Why I support My Health Record after my husband’s terminal illness
By Helen Pitt
When I lived in northern California, not far from Silicon Valley, my husband enrolled in a masters program in digital technology and in early 2005 developed a program similar to the Australian government’s My Health Record.
Because of his experience living with a brain tumour for a decade he and his study partner created what they called an “e-health record” a tool which he knew from practical experience would help anyone with a life threatening or chronic illness.
We’d both spent so many hours in doctors’ surgeries, hospital rooms and specialist clinics with him recounting his treatment regimen and health history: the radiation doses he’d had, the chemotherapy and immunotherapy regimes. The precise details not only helped his clinical team with his treatment but also helped determine which clinical trials he was eligible for.
His doctors, some of the best brain surgeons and neuro oncologists in the world, thought it was a brilliant idea.They got him introductions to venture capitalists in Silicon Valley and Stanford University medical specialists who were keen to fund the idea.
He was paid to fly to Washington’s National Institute of Health to examine the clinical trials he was eligible for, and while there met healthcare professionals who were really bullish about his idea. He’d become a healthcare advocate in the later stages of his life, working for a San Francisco non-profit established to help people with AIDS, and everyone from clients to the CEO supported him.
As controversy continues to swirl this month around the right to privacy, data/accessibility issues surrounding the program, I was plunged back to the July 13 years ago when he died.
May 18, 2005 was the day I had to call in hospice services to our home to help care for him as I was struggling to cater for his healthcare needs and that of our energetic toddler. Everyone in that hospice program we came into contact with praised his program and wondered why no one had thought of doing it before.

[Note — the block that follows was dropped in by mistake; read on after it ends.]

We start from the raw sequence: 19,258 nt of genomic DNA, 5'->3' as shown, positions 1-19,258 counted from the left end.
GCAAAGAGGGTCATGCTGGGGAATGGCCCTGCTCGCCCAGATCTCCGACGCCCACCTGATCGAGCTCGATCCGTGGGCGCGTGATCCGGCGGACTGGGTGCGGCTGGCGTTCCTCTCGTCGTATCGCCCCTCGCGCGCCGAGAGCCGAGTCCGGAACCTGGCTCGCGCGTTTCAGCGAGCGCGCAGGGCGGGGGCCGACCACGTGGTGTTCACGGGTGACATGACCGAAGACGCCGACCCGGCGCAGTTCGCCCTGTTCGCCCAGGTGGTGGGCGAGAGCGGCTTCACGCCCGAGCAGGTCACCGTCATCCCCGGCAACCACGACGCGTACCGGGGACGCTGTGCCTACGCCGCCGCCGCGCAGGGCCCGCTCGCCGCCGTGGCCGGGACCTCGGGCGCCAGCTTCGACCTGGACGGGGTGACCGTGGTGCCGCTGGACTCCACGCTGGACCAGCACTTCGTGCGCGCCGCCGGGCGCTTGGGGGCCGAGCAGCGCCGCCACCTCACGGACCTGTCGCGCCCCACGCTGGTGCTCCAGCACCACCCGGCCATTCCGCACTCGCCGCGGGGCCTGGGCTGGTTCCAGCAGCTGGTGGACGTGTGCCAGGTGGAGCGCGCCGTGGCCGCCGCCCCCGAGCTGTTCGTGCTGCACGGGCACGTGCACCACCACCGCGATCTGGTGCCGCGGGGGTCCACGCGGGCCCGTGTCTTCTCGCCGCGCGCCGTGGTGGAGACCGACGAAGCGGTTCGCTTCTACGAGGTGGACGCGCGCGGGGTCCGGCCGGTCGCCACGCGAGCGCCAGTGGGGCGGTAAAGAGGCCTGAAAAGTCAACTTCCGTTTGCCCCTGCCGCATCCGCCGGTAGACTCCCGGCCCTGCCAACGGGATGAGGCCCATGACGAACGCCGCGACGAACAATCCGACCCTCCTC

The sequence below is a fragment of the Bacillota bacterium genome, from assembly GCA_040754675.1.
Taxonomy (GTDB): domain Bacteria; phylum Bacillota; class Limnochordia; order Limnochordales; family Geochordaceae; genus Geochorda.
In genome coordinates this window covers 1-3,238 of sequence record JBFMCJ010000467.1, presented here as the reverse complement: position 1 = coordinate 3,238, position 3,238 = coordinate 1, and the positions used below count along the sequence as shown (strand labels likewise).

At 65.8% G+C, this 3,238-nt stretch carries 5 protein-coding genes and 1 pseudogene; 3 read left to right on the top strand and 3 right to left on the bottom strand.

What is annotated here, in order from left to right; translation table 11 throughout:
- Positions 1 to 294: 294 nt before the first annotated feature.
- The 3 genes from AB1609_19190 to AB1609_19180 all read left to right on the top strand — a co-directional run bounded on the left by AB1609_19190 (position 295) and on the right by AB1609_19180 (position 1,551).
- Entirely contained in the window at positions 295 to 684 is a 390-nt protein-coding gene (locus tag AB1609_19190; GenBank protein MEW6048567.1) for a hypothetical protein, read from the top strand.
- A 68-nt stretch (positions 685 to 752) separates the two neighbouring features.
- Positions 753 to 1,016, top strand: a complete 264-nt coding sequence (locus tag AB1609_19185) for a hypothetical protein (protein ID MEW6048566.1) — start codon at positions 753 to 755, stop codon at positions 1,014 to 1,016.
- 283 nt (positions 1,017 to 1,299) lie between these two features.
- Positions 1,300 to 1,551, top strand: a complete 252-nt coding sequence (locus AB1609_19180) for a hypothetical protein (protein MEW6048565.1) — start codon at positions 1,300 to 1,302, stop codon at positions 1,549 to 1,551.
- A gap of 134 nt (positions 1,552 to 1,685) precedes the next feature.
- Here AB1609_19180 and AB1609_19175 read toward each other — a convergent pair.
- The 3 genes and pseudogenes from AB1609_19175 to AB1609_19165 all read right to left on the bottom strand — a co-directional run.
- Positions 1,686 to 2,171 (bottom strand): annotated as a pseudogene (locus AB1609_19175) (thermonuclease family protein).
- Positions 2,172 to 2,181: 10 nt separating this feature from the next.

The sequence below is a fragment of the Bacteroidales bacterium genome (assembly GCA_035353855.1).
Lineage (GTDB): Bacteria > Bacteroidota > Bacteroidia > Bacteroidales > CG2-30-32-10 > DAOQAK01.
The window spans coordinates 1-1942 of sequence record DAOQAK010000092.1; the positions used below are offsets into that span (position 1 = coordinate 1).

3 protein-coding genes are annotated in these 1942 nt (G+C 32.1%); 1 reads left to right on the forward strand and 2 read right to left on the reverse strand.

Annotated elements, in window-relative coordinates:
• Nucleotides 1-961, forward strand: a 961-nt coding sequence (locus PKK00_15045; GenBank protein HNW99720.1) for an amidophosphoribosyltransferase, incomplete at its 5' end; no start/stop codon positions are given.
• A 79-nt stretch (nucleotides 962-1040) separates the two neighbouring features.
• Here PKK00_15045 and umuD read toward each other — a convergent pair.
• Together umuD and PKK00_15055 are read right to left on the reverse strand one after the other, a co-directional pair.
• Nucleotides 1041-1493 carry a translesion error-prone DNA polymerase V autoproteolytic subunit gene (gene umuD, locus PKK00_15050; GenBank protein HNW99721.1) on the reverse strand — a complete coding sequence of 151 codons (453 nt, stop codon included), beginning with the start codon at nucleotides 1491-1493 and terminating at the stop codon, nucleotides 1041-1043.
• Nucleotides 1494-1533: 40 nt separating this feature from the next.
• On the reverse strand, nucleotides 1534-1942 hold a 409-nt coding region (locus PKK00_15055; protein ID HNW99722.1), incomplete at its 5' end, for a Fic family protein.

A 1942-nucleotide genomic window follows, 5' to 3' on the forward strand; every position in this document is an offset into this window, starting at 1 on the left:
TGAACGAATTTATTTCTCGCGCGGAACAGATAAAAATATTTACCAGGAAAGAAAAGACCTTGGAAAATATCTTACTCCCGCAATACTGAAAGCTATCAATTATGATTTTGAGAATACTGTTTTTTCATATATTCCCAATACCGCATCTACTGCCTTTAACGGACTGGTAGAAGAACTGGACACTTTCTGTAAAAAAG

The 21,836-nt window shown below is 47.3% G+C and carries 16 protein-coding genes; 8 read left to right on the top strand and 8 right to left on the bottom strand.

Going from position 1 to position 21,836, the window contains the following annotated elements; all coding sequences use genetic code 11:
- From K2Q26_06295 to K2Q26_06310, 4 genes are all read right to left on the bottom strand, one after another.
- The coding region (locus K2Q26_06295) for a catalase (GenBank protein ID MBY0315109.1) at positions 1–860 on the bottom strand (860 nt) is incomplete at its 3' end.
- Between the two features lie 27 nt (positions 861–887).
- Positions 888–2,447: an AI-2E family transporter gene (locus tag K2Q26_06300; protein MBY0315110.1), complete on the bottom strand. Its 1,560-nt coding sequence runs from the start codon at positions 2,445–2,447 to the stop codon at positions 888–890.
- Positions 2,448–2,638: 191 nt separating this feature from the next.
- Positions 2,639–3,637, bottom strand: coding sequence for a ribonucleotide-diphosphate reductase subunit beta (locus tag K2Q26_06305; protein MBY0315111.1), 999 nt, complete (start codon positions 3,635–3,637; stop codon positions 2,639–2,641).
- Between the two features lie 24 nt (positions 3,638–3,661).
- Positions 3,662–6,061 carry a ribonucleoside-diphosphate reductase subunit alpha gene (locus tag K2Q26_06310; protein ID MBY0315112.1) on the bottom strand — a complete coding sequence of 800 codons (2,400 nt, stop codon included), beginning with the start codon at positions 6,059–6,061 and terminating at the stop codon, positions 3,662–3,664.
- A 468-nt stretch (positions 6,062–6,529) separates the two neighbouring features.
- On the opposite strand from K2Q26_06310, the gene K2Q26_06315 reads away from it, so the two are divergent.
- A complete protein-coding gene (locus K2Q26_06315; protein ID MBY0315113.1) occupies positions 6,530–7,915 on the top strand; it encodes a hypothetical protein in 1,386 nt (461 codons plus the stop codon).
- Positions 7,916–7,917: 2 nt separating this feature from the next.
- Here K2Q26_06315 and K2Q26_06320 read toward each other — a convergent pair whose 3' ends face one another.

As he slipped into a coma in our home, I struggled to remember the doses and types of medications he’d taken which were the questions I was asked constantly. I was in deep shock but lucky I had his e-health record. The hospice people, our doctor, friends and neighbours who filled our home in his final days, spoke glowingly of his foresight. Sadly, it has taken some time to gain greater recognition and worldwide use.
I assume people who oppose My Health Record, such as politicians Walt Secord and Tim Wilson, have never walked with a loved one on the difficult path of a terminal illness. Or had a chronic illness they’ve needed to manage themselves.
I see their arguments as the hubris of the healthy, because they just haven’t been in these situations themselves. If they had, they would see the risk/benefit ratio is far greater to have such a tool than not.
Yes, like everything in our digital world it is open to misuse, much in the way as Facebook data and online bank records. But I would argue the world is a better place for digital technology, despite the potential for breaches of privacy. I plead the philosopher John Stuart Mill’s utilitarian logic in this case: it is about the greatest amount of good for the greatest number of people. Especially those struggling with illnesses and their carers.
Helen Pitt is a journalist at the The Sydney Morning Herald. I am grateful to Helen for allowing me to tell her story in Fifty Five Plus. It was most enlightening and I now feel that keeping records is essential.